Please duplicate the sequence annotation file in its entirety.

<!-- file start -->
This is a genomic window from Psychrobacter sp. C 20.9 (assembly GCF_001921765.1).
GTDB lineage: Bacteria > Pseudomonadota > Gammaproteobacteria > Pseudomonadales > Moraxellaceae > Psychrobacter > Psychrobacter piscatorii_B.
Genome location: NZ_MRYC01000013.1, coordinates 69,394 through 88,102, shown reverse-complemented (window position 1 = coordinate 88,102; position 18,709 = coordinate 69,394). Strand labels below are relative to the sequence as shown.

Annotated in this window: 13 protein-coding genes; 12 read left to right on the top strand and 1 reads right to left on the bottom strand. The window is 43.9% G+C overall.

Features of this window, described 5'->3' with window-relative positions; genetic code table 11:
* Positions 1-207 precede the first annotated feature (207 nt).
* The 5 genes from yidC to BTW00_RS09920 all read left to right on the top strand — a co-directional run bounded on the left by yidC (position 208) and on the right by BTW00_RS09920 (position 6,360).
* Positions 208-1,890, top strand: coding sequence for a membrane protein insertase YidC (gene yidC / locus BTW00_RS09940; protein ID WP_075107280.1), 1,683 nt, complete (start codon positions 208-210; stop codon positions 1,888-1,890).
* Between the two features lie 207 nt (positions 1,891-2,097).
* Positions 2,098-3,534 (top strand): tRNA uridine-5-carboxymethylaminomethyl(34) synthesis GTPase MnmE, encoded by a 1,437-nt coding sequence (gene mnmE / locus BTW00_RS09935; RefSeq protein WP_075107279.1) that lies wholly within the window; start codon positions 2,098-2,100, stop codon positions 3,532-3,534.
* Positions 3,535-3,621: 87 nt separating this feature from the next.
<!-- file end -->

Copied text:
This is a genomic window from Psychrobacter sp. C 20.9 (assembly GCF_001921765.1).
GTDB lineage: Bacteria > Pseudomonadota > Gammaproteobacteria > Pseudomonadales > Moraxellaceae > Psychrobacter > Psychrobacter piscatorii_B.
Genome location: NZ_MRYC01000013.1, coordinates 69,394 through 88,102, shown reverse-complemented (window position 1 = coordinate 88,102; position 18,709 = coordinate 69,394). Strand labels below are relative to the sequence as shown.

Annotated in this window: 13 protein-coding genes; 12 read left to right on the top strand and 1 reads right to left on the bottom strand. The window is 43.9% G+C overall.

Features of this window, described 5'->3' with window-relative positions; genetic code table 11:
* Positions 1-207 precede the first annotated feature (207 nt).
* The 5 genes from yidC to BTW00_RS09920 all read left to right on the top strand — a co-directional run bounded on the left by yidC (position 208) and on the right by BTW00_RS09920 (position 6,360).
* Positions 208-1,890, top strand: coding sequence for a membrane protein insertase YidC (gene yidC / locus BTW00_RS09940; protein ID WP_075107280.1), 1,683 nt, complete (start codon positions 208-210; stop codon positions 1,888-1,890).
* Between the two features lie 207 nt (positions 1,891-2,097).
* Positions 2,098-3,534 (top strand): tRNA uridine-5-carboxymethylaminomethyl(34) synthesis GTPase MnmE, encoded by a 1,437-nt coding sequence (gene mnmE / locus BTW00_RS09935; RefSeq protein WP_075107279.1) that lies wholly within the window; start codon positions 2,098-2,100, stop codon positions 3,532-3,534.
* Positions 3,535-3,621: 87 nt separating this feature from the next.